Visiting Southern California, my friend asked to be driven to one of L.A.’s scenic canyons, where we hunted for a particular street address. This was where her father had been living with his last wife at a time when my friend -— then a young divorcee with a small child —- had fallen seriously ill. In desperation, she wrote her dad asking for $500. He prepared a check for $350, then held it for a week before sending it with a note that read, “The bond market is down and my financial status is not secure.” This despite the fact that his TV series was in worldwide syndication. As my friend stared at the spacious canyon home where her dad had been ensconced while she was sick and broke, her sadness was contagious.
Which brings me to Jennifer Grant’s new memoir, Good Stuff: A Reminiscence of My Father, Cary Grant. Though Grant married five times, Jennifer was his only offspring, born during his late-in-life marriage to Dyan Cannon. Jennifer’s book about her father, who died when she was twenty, is a “Daddy Dearest,” in the very best sense. Through her pages we learn that Cary Grant -— so charming, and funny on screen —- was very much the same in daily life. He was also so thoroughly besotted with his daughter that he took extraordinary pains to give her a special childhood.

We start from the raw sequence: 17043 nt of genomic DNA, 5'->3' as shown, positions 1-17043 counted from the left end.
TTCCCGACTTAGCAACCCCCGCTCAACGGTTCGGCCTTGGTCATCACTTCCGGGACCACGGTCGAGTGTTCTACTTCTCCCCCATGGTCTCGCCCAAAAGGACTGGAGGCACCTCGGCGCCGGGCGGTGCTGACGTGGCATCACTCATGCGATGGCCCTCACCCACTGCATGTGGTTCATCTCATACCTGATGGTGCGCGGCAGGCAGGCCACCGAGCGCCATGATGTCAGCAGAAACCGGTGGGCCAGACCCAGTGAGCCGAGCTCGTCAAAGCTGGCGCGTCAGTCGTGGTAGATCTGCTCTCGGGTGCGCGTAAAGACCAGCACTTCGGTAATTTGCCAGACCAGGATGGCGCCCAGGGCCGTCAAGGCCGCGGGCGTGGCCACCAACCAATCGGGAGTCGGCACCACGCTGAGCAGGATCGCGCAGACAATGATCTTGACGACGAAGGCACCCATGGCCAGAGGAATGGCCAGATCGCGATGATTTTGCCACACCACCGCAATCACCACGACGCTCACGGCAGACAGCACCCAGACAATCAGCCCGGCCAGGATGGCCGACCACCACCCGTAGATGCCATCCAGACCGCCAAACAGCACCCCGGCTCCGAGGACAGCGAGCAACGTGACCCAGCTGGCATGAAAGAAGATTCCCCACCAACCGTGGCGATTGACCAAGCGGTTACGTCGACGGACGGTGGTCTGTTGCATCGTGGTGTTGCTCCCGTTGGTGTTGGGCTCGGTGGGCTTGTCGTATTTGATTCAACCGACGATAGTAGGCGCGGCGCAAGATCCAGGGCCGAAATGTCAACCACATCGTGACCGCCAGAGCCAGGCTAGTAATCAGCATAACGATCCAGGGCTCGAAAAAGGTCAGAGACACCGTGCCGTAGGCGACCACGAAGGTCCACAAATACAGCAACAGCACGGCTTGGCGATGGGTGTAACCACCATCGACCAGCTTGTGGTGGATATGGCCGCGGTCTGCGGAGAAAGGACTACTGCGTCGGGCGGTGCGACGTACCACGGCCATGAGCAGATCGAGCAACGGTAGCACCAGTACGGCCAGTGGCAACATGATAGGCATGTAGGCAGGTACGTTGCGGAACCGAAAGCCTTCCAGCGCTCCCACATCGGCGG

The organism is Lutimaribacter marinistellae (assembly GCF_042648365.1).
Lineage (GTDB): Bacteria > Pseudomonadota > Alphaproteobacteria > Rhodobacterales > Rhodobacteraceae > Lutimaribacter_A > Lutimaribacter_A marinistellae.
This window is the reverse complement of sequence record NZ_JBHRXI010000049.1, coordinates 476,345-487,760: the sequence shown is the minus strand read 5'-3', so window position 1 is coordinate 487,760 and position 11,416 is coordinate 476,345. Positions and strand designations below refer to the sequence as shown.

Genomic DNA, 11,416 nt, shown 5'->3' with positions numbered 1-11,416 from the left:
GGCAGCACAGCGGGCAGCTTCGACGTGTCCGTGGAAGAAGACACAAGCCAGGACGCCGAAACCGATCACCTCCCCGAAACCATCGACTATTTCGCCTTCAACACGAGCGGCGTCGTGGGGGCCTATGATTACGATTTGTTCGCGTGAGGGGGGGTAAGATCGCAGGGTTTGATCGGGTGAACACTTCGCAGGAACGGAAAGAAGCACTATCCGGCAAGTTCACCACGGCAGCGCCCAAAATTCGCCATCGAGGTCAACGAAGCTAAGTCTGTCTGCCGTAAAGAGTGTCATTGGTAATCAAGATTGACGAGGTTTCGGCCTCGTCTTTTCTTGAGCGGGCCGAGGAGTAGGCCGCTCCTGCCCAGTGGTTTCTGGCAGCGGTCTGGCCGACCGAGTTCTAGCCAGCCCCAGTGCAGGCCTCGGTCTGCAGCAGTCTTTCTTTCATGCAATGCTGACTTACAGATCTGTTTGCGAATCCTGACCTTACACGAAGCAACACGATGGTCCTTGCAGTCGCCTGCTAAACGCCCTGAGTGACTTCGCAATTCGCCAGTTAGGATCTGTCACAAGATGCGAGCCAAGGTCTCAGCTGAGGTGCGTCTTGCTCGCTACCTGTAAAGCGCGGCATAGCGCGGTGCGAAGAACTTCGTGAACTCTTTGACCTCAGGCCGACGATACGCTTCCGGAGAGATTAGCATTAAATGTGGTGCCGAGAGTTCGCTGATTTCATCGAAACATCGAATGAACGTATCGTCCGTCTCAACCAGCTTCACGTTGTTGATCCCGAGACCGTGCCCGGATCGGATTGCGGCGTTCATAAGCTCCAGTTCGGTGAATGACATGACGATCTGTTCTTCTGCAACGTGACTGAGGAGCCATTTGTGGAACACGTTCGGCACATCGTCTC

Jennifer got many celebrity-kid perks: riding lessons, a Malibu beach house, trips to Monaco to attend the circus and hobnob with Princess Grace. But Grant also clued her in to practical matters. Remembering his own days of genteel poverty, he taught her how to appreciate money, and how to handle it. (She was signing her own tax returns from an early age.) He taught her to be generous toward those less fortunate. Most valuable of all, she got her father’s undivided attention. Having retired from the screen just before her birth, he devoted himself to educating his darling daughter in the ways of the world. The depth of his affection is seen in the book’s photos and snippets of transcribed audiotape. Grant saved everything connected with Jennifer’s life, treating mementos of their time together as precious relics.
Only one problem for Jennifer Grant: she hints that no adult male can compete with her father’s memory. It’s hardly surprising that her heart belongs to Daddy.